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MIT Integrated Learning Initiative names third annual grant recipients

Nearly $200K awarded to innovative MIT research on the science of learning and learning effectiveness

The MIT Integrated Learning Initiative (MITili) has selected four projects to receive grants to research the science of learning and ways to make learning more effective. MITili grants focus on wide ranging topics including policy, neuroscience, and socioeconomic factors, with a focus on all levels of learning from pK-12 to higher education and workplace learning. This is MITili’s third award of an annual grant making to continue in subsequent years. The grants had been paused due to the pandemic the previous two years.

Meta-LAD: Designing an adaptive dashboard improving online learners’ metacognition as well as cognition — Eva Ponce (Center for Transportation and Logistics)

While Learning Analytics Dashboards (LADs) have been widely studied and implemented to improve learning and teaching experiences, most of these LADs are limited to only providing information on learners’ prior performance without actionable feedback. Such LAD designs lead learners to be more focused on earning high scores on tasks which is not necessarily equal to learning knowledge and skills. These performance-focused designs can even demotivate learners by making them feel behind.

The main goals of this team’s research are (1) developing the Metacognitive-Learning Analytics Dashboard (Meta-LAD) which could identify learners’ profiles and personalize its metacognitive feedback to them and (2) improving learners’ metacognitive skills and performance in the CTL SC0x course through the Meta-LAD.

The Reflective Maker: Studying the Role of Personalized Reflection in the Learning of Maker-Skills — Stefanie Mueller (Computer Science and Artificial Intelligence Laboratory)

While teachers have been trained to personalize reflection for each student by talking to them about their mistakes, such manual intervention does not scale to large classrooms. Thus, many teachers only provide generic reflection prompts, such as standardized questions for students to think about as they do the task. This, however, fails to personalize reflection for each students’ individual learning gaps.

The goal of this research project is to measure if automatically generated personalized reflection prompts lead to better learning effectiveness than generic standardized reflection prompts that are the same for each learner.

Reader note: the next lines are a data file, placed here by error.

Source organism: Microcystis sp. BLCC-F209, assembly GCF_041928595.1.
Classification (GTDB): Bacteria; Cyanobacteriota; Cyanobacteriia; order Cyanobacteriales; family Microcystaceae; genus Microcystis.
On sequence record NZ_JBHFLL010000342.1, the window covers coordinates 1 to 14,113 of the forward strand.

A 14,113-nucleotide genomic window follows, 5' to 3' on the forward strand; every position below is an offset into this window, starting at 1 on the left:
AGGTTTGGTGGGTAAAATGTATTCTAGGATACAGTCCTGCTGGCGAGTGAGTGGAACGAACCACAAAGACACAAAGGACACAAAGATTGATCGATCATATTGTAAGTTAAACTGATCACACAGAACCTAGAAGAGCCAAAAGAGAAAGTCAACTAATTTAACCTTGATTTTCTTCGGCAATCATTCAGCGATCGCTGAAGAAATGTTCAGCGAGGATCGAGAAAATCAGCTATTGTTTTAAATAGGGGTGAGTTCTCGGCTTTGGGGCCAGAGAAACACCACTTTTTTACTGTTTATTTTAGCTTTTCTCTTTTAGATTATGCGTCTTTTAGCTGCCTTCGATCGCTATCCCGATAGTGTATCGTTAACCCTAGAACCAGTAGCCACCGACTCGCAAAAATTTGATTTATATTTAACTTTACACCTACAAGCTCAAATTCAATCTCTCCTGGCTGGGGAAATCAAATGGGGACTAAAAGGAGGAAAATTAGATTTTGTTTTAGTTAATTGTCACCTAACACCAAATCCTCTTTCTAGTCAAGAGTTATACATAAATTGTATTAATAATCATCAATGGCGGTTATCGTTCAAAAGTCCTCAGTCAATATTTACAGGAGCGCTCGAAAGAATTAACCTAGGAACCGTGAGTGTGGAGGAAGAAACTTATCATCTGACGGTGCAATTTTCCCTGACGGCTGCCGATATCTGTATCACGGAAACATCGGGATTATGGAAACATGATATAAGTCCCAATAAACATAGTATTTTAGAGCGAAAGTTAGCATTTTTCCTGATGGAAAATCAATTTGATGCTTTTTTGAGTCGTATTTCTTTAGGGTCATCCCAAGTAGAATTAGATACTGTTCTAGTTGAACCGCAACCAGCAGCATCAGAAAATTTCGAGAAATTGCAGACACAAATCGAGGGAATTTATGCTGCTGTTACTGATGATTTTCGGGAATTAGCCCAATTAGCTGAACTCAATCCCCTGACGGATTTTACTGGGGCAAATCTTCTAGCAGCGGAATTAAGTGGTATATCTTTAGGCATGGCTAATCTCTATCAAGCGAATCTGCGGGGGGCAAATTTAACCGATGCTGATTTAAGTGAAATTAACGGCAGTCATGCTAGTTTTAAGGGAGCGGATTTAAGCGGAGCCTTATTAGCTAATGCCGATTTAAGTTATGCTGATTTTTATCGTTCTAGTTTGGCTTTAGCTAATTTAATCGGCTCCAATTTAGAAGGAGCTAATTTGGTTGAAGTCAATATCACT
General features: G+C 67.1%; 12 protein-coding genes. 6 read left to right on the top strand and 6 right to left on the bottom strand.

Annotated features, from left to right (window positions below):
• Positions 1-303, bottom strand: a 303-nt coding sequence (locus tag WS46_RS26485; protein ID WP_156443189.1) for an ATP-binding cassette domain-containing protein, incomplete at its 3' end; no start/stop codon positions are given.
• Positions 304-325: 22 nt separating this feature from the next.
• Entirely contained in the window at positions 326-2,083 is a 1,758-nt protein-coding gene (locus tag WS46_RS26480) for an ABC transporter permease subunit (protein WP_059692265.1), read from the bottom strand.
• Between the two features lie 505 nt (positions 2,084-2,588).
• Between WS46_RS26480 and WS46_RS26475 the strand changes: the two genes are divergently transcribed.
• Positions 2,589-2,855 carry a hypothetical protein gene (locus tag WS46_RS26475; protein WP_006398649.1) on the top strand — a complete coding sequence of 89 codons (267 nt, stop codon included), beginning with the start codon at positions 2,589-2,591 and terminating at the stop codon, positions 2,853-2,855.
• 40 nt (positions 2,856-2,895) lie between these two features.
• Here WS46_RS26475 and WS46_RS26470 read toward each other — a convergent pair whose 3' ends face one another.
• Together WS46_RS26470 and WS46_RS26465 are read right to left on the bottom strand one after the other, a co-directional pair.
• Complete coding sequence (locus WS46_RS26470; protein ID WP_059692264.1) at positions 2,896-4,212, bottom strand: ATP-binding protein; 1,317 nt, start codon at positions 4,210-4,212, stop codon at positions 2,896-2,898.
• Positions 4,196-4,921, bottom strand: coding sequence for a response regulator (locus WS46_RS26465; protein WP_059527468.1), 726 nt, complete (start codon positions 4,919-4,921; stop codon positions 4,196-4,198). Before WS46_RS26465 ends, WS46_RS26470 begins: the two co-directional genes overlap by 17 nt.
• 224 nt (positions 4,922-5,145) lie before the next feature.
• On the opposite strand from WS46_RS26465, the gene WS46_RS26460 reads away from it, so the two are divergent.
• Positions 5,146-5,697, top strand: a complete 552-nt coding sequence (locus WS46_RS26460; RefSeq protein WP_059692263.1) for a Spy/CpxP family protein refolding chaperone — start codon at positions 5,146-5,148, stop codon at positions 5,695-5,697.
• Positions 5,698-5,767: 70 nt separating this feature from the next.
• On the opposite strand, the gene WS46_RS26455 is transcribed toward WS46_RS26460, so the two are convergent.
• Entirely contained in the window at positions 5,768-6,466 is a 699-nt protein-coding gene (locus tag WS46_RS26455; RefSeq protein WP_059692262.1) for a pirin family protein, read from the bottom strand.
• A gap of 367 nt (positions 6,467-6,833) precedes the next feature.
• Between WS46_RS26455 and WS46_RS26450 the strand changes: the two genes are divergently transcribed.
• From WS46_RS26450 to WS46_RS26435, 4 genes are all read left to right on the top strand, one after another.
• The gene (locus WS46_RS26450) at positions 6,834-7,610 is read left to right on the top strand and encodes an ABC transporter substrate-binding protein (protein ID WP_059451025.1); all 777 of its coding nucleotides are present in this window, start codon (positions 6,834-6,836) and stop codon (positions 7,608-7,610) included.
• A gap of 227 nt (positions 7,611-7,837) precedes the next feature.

Evaluating the Effects of Advanced Placement Coursework on Post-secondary Achievement — Joshua Angrist (Economics)

The returns to college vary dramatically across fields of study. Well-documented disparities in college major choice may therefore contribute to later gaps in earnings. How do students decide what to study? Evidence suggests that students value both expected earnings and non-pecuniary factors such as expected career satisfaction and fulfillment. However, little is known about how earlier educational investments shape college major choices.

The findings from this project stand to inform the active debate on the merits of Advanced Placement (AP) courses and the content of high school curricula. While over 9 out of 10 public school students are estimated to have at least one AP exam at their school, and over 40% of public high school graduates take at least one AP exam, significant gaps in AP access and participation remain.

Comparative study between students choosing internships vs self-guided experiential projects within the ReACT program — Admir Masic (MIT Refugee Action Hub)

The MIT Refugee Action Hub (ReACT) aims to accelerate talented individuals to become agents of positive change in their career and communities. The MIT ReACT CDS Program is guided by four core pillars which leverage the strengths of MIT:

● Academics

● Skills

● Professional Internships and Experiential Learning

● Networks

The purpose of this quasi-experimental study is to assess the learning effectiveness of an academic/behavioral intervention. More specifically, we aim to study the effect of offering structured mentoring opportunities in the ReACT Computer and Data Science (CDS) Certificate Program, and understand if/how it affects the learner experience and future work placement.

About MITili
Over the past six years MITili has been funding, connecting, and sharing research investigating learning effectiveness. The research ranges, for example, from scans of individual learners in Brain and Cognitive Sciences to applying data analytics to understand the implications of policy decisions in Economics to almost every department at the Institute. Studies focus on one or more of three broad demographics: birth through pK-12, higher education, and workplace learning. If you would like to help support MITili’s efforts you can give here.

Originally published at https://mitili.mit.edu on June 30, 2022.

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